Are European Equity Style Indices Efficient? – An Empirical Quest in Three Essays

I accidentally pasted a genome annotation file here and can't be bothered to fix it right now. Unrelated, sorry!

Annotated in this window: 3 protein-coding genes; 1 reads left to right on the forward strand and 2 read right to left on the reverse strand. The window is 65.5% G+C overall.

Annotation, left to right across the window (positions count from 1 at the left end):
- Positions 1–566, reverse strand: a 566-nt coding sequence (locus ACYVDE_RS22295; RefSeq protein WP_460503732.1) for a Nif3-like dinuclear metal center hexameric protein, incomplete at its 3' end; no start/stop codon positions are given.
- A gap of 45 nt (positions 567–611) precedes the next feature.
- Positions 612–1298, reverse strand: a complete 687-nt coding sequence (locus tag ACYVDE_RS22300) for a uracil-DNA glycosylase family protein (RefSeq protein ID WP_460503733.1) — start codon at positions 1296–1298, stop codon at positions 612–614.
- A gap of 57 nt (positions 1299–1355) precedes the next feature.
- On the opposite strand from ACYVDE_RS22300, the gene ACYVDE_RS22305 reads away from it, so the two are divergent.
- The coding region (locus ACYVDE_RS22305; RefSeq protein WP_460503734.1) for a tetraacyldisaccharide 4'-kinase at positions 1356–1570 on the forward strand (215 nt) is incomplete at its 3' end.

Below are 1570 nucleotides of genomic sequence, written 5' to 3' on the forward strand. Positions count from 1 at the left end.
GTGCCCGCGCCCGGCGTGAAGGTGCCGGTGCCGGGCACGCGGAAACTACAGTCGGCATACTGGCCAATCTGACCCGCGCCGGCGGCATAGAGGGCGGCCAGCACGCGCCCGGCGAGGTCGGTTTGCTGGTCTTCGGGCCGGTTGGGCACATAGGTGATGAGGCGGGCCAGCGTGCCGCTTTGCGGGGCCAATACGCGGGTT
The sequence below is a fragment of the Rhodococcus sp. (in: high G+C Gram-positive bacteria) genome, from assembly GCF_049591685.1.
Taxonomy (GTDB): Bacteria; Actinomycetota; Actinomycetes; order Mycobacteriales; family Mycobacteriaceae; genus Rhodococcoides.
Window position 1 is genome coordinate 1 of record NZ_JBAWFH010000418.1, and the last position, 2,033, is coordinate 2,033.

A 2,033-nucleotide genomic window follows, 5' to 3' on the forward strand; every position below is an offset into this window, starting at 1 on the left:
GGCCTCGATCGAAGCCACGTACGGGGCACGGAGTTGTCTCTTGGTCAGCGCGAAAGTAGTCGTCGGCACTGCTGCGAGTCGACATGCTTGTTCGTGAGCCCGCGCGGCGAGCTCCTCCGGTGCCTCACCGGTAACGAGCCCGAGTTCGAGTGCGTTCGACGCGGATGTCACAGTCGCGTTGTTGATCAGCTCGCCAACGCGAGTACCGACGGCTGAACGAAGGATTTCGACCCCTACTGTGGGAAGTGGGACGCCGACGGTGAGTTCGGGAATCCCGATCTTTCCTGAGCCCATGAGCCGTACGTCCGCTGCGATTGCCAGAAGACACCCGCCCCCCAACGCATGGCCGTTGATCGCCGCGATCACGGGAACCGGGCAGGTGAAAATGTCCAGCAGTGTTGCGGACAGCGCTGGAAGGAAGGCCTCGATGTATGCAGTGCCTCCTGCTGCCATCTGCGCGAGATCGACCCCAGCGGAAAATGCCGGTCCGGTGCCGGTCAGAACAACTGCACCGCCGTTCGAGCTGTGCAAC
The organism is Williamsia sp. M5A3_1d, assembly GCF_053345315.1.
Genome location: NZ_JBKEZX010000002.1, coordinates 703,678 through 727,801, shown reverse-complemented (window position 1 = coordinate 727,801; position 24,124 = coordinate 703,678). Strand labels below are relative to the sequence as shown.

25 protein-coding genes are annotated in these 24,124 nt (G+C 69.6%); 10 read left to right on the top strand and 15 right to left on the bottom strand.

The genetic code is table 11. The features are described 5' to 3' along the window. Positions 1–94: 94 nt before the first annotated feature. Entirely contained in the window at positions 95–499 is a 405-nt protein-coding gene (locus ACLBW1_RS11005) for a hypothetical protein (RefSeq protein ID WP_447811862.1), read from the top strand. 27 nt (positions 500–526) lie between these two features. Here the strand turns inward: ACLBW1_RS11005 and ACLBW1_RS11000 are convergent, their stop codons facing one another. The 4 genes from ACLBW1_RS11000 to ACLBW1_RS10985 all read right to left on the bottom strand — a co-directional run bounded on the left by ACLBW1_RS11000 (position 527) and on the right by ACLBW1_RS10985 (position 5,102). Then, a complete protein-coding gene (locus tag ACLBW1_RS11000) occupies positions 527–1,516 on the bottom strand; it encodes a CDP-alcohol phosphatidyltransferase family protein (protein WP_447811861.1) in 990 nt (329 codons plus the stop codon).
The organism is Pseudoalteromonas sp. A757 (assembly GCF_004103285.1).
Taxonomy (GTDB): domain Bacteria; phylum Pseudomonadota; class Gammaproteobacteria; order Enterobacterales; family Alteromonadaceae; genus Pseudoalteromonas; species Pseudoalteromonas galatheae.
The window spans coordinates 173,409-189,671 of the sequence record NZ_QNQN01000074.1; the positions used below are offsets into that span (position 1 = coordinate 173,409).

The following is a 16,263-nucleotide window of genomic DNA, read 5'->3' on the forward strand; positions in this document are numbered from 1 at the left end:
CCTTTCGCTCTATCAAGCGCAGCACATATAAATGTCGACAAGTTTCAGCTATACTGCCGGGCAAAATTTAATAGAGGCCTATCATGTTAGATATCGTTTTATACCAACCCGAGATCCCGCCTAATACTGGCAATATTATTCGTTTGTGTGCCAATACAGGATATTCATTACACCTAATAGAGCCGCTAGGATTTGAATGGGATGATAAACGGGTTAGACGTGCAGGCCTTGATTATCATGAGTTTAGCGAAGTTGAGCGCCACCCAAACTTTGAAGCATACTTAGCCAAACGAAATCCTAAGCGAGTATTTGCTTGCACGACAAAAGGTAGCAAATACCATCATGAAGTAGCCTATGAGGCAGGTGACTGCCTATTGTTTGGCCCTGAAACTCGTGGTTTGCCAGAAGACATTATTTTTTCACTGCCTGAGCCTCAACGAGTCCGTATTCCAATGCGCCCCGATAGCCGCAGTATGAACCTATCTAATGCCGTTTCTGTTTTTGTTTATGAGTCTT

Many situations in the history of the stock markets indicate that assets are not always efficiently priced. But why does it matter whether the stock market is efficiently priced? Because “well-functioning financial markets are a key factor to high economic growth”. (Mishkin and Eakins, 2006, pp. 3-4) In three essays, it is the aim of the author to shed some more light on the topic of market efficiency, which is far from being resolved. Since European equity markets have increased in importance globally, the author, instead of focusing on US markets, looks at a unified European equity market. By testing for a random walk in equity prices, revisiting Shiller’s claim of excess volatility through the means of a vector error correction model, and modifying the Gordon-Growth-Model, the book concludes that a small degree of inefficiency cannot be ruled out. While usually European equity markets are pricing assets correctly, some periods (e.g. the late 1990s and early 2000s) show clear signs of mispricing; the hypothesis of a world with two states (regime one, a normal efficient state, and regime two, a state in which markets are more momentum driven) presents a possible explanation.